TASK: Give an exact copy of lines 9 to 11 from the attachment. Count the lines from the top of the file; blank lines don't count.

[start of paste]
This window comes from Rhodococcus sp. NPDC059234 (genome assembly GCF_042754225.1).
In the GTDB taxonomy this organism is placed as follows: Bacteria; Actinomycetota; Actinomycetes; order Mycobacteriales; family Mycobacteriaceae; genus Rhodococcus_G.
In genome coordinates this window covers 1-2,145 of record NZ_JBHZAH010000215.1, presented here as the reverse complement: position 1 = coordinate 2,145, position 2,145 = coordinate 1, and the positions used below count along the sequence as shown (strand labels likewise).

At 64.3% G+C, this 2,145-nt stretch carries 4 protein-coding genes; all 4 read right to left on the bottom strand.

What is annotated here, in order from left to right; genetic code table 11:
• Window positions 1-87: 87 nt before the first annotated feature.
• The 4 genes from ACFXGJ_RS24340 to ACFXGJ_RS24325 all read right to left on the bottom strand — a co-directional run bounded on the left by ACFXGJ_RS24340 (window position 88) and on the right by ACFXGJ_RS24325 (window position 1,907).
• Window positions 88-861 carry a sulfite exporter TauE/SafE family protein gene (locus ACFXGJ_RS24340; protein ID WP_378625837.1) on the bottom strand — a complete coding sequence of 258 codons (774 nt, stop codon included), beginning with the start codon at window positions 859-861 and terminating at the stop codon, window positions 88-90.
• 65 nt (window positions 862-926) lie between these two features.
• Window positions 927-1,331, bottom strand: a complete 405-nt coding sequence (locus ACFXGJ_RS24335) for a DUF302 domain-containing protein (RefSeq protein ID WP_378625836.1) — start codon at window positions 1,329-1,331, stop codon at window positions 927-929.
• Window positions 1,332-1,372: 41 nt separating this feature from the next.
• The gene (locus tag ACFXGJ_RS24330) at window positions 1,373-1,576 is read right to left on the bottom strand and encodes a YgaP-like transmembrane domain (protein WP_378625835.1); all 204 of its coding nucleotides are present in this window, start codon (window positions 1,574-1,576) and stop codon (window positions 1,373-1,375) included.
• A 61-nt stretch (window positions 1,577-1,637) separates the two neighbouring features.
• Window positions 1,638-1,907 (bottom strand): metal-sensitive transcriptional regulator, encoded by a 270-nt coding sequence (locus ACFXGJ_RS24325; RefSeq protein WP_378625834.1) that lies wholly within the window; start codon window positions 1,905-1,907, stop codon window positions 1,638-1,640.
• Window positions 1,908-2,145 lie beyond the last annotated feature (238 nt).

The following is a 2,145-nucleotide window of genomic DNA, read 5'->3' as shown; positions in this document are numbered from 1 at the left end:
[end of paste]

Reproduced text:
• 65 nt (window positions 862-926) lie between these two features.
• Window positions 927-1,331, bottom strand: a complete 405-nt coding sequence (locus ACFXGJ_RS24335) for a DUF302 domain-containing protein (RefSeq protein ID WP_378625836.1) — start codon at window positions 1,329-1,331, stop codon at window positions 927-929.
• Window positions 1,332-1,372: 41 nt separating this feature from the next.